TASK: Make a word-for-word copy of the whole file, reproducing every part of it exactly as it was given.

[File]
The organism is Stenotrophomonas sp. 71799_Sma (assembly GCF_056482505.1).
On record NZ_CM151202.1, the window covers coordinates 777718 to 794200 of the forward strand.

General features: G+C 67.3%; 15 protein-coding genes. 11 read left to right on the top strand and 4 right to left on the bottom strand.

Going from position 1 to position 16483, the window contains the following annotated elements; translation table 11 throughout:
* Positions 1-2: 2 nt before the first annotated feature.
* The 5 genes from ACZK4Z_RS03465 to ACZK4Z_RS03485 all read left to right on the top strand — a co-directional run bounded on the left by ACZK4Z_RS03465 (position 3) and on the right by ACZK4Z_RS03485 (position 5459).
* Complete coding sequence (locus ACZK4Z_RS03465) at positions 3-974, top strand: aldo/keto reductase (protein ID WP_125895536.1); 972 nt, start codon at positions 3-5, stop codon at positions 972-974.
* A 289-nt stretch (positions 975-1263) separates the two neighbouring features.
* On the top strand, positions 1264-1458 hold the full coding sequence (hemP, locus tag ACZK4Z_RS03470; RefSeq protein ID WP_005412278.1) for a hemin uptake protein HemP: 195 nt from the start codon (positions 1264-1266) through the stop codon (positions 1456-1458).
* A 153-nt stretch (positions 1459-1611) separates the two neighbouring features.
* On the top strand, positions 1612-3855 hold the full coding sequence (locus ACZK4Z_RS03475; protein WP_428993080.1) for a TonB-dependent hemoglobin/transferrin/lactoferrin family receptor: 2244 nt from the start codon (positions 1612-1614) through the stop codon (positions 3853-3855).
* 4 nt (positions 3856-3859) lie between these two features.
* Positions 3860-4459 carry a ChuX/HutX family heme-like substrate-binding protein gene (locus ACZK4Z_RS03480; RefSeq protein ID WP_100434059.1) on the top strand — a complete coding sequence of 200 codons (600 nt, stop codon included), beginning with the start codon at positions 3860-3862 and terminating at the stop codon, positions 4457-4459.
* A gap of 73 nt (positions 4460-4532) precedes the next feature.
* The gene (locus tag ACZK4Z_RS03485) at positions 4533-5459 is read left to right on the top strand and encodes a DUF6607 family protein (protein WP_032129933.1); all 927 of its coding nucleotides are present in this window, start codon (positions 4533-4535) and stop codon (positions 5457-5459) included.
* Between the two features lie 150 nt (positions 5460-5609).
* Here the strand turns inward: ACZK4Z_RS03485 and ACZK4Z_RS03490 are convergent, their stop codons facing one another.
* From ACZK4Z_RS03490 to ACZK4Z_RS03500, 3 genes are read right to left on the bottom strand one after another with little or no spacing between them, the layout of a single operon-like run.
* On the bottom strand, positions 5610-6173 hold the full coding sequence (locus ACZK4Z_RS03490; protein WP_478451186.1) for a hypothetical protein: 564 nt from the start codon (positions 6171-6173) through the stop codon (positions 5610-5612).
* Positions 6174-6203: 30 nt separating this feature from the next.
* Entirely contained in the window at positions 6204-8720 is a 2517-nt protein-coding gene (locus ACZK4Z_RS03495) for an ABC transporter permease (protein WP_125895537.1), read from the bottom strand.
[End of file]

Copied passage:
The organism is Stenotrophomonas sp. 71799_Sma (assembly GCF_056482505.1).
On record NZ_CM151202.1, the window covers coordinates 777718 to 794200 of the forward strand.

General features: G+C 67.3%; 15 protein-coding genes. 11 read left to right on the top strand and 4 right to left on the bottom strand.

Going from position 1 to position 16483, the window contains the following annotated elements; translation table 11 throughout:
* Positions 1-2: 2 nt before the first annotated feature.
* The 5 genes from ACZK4Z_RS03465 to ACZK4Z_RS03485 all read left to right on the top strand — a co-directional run bounded on the left by ACZK4Z_RS03465 (position 3) and on the right by ACZK4Z_RS03485 (position 5459).
* Complete coding sequence (locus ACZK4Z_RS03465) at positions 3-974, top strand: aldo/keto reductase (protein ID WP_125895536.1); 972 nt, start codon at positions 3-5, stop codon at positions 972-974.
* A 289-nt stretch (positions 975-1263) separates the two neighbouring features.
* On the top strand, positions 1264-1458 hold the full coding sequence (hemP, locus tag ACZK4Z_RS03470; RefSeq protein ID WP_005412278.1) for a hemin uptake protein HemP: 195 nt from the start codon (positions 1264-1266) through the stop codon (positions 1456-1458).
* A 153-nt stretch (positions 1459-1611) separates the two neighbouring features.
* On the top strand, positions 1612-3855 hold the full coding sequence (locus ACZK4Z_RS03475; protein WP_428993080.1) for a TonB-dependent hemoglobin/transferrin/lactoferrin family receptor: 2244 nt from the start codon (positions 1612-1614) through the stop codon (positions 3853-3855).
* 4 nt (positions 3856-3859) lie between these two features.
* Positions 3860-4459 carry a ChuX/HutX family heme-like substrate-binding protein gene (locus ACZK4Z_RS03480; RefSeq protein ID WP_100434059.1) on the top strand — a complete coding sequence of 200 codons (600 nt, stop codon included), beginning with the start codon at positions 3860-3862 and terminating at the stop codon, positions 4457-4459.
* A gap of 73 nt (positions 4460-4532) precedes the next feature.
* The gene (locus tag ACZK4Z_RS03485) at positions 4533-5459 is read left to right on the top strand and encodes a DUF6607 family protein (protein WP_032129933.1); all 927 of its coding nucleotides are present in this window, start codon (positions 4533-4535) and stop codon (positions 5457-5459) included.
* Between the two features lie 150 nt (positions 5460-5609).
* Here the strand turns inward: ACZK4Z_RS03485 and ACZK4Z_RS03490 are convergent, their stop codons facing one another.
* From ACZK4Z_RS03490 to ACZK4Z_RS03500, 3 genes are read right to left on the bottom strand one after another with little or no spacing between them, the layout of a single operon-like run.
* On the bottom strand, positions 5610-6173 hold the full coding sequence (locus ACZK4Z_RS03490; protein WP_478451186.1) for a hypothetical protein: 564 nt from the start codon (positions 6171-6173) through the stop codon (positions 5610-5612).
* Positions 6174-6203: 30 nt separating this feature from the next.
* Entirely contained in the window at positions 6204-8720 is a 2517-nt protein-coding gene (locus ACZK4Z_RS03495) for an ABC transporter permease (protein WP_125895537.1), read from the bottom strand.